The display is stylish and has a very narrow thin profile. The top and side bezels are made of high gloss plastic which tends highlight fingerprints but are easily cleaned, but the base and bottom bezel are matte which hides fingerprints and dirt very well.
The display can also be rotated 180 degrees for Portrait mode, but it is not a straightforward rotation as the stand is not quite tall enough. To rotate the LCD, it must be first pulled out from the base at an angle first which is generally not inconvenient for a single display. It is also very convenient to be able to rotate the display to access the connections easily.
This is a TN display which means that the vertical viewing angles are rather limited especially in Portrait mode. Colors tend to appear darker or washed out when the viewing angle becomes too extreme for the panel – usually at 160 degrees in Portrait mode, and at 170 for Landscape. Twenty-eight inches is probably the ideal size for a 4K TN panel as larger tends to give noticeable color shifts even to a single user. IPS is more suited for viewing in Portrait mode, although the response time generally is a bit slower for gaming.
We ran our basic Image quality and response time benchmarks and the Monoprice display did well. Unfortunately, most of these tests are ‘in motion’ and 4K cannot be captured by our HD 1080P digital camera. Basically, the display sits between the HP LP 3065 and the ASUS VG 278, and much closer to the faster ASUS display overall.
The 120Hz ASUS display is significantly faster than the Monoprice display, just as the Monoprice display is faster than the HP display. Just dragging a window will show the HP display is relatively slow, the 4K display is faster, and the 120Hz display responds without any noticeable delay. Color is perfect on the HP, and acceptable on the other two displays, especially for gaming. There are sufficient adjustments on all 3 LCDs to calibrate your display to match your tastes. And for the ASUS display, 120Hz allows for twitch games to be played more fluidly, while the 4K image is crisp and sharper than the other displays. The HP display has superb viewing angles and excellent color reproduction.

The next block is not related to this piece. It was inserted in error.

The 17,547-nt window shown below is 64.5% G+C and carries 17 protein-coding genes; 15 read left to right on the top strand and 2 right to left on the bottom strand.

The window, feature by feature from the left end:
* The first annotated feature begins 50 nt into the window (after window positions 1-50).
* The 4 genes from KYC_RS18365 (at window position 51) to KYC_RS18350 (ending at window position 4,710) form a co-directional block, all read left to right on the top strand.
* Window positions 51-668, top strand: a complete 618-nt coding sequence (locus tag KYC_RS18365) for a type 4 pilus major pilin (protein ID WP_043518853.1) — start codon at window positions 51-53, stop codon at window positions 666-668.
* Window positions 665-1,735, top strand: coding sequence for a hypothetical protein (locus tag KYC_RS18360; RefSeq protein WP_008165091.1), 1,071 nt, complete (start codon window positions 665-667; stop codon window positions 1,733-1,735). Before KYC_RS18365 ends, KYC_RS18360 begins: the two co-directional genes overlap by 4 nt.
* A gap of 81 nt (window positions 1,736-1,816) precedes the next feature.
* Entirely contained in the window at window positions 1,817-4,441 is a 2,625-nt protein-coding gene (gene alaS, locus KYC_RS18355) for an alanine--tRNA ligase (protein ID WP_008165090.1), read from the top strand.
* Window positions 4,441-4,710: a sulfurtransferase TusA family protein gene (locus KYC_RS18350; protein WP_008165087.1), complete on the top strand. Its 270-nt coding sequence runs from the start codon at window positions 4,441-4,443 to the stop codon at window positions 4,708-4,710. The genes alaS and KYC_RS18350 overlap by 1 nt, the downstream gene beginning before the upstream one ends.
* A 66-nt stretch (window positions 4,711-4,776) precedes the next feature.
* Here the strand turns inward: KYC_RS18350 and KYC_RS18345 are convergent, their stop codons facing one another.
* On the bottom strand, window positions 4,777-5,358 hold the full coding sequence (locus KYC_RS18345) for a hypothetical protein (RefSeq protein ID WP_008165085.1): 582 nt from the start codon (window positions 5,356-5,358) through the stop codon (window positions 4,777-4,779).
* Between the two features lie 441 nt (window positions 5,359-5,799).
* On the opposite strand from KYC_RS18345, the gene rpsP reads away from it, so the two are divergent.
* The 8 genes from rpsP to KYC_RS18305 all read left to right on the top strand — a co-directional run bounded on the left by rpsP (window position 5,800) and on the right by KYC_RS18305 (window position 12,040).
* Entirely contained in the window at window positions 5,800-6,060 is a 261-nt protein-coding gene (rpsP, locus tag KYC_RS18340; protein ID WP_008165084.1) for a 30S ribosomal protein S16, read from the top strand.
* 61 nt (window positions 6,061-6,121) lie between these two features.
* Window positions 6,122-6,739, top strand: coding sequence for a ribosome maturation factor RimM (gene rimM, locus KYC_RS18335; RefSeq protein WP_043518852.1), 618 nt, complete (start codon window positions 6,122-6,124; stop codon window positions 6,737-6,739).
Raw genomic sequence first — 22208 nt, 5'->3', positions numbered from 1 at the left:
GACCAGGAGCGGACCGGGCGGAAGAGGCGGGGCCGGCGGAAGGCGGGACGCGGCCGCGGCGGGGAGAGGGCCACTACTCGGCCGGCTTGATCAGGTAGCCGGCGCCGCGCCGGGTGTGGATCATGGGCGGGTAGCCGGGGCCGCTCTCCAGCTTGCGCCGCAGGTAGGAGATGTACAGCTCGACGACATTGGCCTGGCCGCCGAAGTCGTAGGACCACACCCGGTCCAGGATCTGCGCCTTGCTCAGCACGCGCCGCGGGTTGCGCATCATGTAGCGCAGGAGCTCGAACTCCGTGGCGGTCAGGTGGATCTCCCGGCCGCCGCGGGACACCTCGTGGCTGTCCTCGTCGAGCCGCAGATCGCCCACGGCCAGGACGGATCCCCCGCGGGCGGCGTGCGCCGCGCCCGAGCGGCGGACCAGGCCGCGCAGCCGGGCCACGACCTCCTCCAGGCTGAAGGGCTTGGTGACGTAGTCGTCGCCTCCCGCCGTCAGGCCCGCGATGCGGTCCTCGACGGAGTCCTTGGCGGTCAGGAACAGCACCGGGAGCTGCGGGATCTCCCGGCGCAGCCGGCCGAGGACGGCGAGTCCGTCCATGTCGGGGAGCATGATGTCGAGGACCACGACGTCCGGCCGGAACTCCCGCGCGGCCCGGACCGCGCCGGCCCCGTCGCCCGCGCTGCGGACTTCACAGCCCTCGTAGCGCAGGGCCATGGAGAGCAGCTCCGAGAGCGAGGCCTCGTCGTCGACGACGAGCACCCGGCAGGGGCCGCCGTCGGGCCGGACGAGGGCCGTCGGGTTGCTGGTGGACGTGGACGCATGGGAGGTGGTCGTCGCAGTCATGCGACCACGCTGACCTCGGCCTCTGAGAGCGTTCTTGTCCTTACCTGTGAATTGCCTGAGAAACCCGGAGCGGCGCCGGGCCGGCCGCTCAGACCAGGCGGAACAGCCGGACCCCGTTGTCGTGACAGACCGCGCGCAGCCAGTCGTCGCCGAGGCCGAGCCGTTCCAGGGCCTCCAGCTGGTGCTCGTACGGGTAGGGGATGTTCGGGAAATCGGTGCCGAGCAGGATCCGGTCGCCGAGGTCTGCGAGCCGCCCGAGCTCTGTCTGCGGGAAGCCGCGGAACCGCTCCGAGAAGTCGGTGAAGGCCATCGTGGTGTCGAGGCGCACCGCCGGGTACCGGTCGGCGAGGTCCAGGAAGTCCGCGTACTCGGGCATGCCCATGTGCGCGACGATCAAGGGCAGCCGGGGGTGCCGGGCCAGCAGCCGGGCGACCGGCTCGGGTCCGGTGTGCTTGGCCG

One thing that cannot be adjusted is the reflectivity of the Monoprice display. It is not an exaggeration to say it is “mirror-like” and that every strong light reflection in the room will probably show up on the display. It depends on what you are doing and if the ambient light source is bright or not. If the light is bright, it may be very distracting and sometimes the on screen objects will be difficult to see. The only solution is to brighten the display and to darken the environment. The HP display has no such issues, and although the ASUS 120Hz display is glossy and super-bright for 3D Vision, it is not as reflective as the Monoprice 4K display.
Since this editor is a gamer that mostly works with his PC at night, there are no issues with reflections at that time. During the day, it is somewhat irritating and we have even considered a $60 overlay from NuShield to remove the reflectivity. This is the only fault of this monitor that we have found in over three weeks of constant use.
Let’s check out our test configuration and then look a little closer at this image quality and features of this display, play some games in 4K, upgrade to Windows 8.1 from Windows 7 to get a better experience, and generally give the reader our impressions of moving from 1920×1080 to 2560×1600 to 3840×2160, and if it was worth the expense.